Back in may, New York's Met ball took on a Chinese theme. Ignoring the questionable cultural appropriation that followed in attendees outfit choices(i am quite sick of discussing culturally appropriate garments) I found it very interesting that China was chosen to inspire the extravagant outfits people wore this year. In the past few months China has been centre stage on the political and economic scenes with numerous headlines drawing in the world's attention. A nuclear deal/agreement with the UK(http://www.theguardian.com/world/2015/oct/21/xi-jinping-poised-to-sign-nuclear-deal-as-uk-seeks-to-clinch-30bn-of-contracts), a war threat towards the US (http://www.telegraph.co.uk/news/worldnews/asia/china/11630185/US-China-war-inevitable-unless-Washington-drops-demands-over-South-China-Sea.html), and efforts to include the Yuan as part of the global reserve currency (http://www.bloomberg.com/news/articles/2015-10-24/what-will-it-mean-for-the-yuan-to-get-imf-reserve-currency-nod-). China is having a pretty busy year so far so it is not particularly alarming that the designers at fashion week have drawn inspiration from this.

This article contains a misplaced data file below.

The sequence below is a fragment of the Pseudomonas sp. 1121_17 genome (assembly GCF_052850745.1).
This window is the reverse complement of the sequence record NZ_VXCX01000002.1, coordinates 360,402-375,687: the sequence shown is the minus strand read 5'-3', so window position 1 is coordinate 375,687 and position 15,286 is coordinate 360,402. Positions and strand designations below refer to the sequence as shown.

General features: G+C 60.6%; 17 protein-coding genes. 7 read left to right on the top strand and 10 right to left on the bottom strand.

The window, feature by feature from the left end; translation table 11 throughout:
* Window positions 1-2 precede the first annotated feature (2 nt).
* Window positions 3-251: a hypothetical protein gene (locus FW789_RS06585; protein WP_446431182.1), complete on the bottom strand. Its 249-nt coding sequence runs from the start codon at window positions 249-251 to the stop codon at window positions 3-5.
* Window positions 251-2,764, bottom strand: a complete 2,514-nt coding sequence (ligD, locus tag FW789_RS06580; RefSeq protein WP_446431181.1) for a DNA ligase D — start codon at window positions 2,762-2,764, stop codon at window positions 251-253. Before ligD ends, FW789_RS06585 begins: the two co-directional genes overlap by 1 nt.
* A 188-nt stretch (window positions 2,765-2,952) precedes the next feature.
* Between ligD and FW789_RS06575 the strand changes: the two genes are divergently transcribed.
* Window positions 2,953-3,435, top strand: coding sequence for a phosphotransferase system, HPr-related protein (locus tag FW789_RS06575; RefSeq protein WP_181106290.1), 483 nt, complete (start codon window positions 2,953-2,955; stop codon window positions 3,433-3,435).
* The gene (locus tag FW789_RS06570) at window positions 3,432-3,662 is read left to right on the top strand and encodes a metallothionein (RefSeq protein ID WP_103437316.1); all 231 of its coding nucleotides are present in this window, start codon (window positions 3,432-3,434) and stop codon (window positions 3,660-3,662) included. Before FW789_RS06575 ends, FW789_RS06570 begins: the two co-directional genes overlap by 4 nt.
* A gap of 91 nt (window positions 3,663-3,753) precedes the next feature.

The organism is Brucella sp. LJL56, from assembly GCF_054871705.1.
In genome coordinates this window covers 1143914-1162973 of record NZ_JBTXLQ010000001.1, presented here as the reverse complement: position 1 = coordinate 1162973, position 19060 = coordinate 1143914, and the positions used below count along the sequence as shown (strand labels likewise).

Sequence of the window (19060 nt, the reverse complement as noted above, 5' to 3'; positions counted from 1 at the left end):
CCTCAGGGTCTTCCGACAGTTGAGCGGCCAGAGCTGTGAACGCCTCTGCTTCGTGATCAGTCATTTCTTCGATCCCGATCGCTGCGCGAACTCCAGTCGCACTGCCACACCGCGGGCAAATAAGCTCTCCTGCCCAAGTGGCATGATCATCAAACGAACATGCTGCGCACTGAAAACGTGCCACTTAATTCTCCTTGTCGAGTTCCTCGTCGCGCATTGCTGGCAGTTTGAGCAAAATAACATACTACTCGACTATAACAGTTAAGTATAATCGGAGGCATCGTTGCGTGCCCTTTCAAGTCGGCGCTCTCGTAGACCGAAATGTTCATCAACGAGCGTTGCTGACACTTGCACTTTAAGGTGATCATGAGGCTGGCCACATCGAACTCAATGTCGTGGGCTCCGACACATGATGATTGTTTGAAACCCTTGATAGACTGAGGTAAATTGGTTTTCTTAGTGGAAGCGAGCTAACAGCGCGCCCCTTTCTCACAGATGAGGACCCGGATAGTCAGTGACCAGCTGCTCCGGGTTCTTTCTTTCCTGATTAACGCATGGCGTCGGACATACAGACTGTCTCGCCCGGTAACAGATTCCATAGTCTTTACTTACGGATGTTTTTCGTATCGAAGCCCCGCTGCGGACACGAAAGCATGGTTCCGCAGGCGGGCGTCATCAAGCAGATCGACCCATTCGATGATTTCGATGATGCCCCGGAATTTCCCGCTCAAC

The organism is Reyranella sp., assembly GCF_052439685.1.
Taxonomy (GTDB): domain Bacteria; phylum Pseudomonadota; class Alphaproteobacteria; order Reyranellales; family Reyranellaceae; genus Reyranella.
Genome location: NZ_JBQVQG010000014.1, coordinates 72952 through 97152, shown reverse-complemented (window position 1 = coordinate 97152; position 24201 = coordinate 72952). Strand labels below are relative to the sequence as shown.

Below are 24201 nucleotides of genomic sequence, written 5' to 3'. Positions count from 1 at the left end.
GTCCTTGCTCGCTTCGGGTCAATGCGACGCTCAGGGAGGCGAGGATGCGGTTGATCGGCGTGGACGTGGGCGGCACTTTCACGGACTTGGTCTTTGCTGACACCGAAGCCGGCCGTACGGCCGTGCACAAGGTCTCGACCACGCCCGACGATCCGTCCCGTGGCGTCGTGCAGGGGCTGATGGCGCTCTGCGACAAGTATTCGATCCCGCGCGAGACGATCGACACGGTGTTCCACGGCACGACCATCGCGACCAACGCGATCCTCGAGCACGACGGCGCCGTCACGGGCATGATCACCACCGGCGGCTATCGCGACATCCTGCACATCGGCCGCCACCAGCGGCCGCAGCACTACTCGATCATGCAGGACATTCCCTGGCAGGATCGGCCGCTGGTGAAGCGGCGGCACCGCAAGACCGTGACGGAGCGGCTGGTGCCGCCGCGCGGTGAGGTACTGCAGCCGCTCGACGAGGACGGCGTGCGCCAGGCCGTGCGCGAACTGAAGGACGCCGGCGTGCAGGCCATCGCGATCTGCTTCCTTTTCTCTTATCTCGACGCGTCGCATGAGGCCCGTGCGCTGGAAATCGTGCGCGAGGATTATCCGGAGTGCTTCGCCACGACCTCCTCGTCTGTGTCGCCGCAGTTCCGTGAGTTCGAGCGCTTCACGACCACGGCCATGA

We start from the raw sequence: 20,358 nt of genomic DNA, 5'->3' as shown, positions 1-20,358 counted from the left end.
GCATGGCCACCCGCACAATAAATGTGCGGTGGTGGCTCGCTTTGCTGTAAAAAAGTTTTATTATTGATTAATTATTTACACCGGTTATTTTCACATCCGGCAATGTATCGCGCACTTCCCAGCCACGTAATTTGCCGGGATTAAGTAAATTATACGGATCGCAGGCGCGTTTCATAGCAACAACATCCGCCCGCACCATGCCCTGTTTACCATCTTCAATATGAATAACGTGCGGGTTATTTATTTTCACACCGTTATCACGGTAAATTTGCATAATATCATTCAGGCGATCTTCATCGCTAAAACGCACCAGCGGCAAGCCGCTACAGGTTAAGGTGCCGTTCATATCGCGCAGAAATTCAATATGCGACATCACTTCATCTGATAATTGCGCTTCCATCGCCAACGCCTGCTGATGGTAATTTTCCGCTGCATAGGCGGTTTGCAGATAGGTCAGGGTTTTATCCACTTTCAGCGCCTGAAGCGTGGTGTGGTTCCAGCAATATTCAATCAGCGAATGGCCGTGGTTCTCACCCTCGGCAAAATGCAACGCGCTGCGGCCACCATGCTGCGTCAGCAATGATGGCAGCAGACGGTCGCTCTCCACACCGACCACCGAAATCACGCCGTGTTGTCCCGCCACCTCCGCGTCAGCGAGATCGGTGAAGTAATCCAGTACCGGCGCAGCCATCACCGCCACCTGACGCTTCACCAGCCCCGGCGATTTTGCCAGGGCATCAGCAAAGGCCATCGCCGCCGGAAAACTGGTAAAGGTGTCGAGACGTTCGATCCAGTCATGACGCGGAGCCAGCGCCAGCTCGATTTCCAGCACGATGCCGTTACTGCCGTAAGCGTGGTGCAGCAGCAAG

Oriental inspired Spring/Summer 2016 fashion trend.

I want to re-iterate the point, as I have done on so many previous occasions, that fashion is not simply a selection of materialistic people designing overpriced garments for shallow socialites. Those people, of course, do exist. In actual fact fashion reacts to, and often pre-empts, what is going on in the world- not just in terms of aesthetic trends but on a political and socio-economic level. Many people dismiss fashion trends and feel they aren't applicable to their lives, that may be so(we don't all have the money, or the desire, to buy into every catwalk trend that emerges)but if strong trends all emerge at a certain time it is much more a reflection of the global climate than it is of a few designers just happening to have the serendipitous thought that silk kimono fabric is pretty and everyone should wear it. Apologies for the rant, it needed to be said.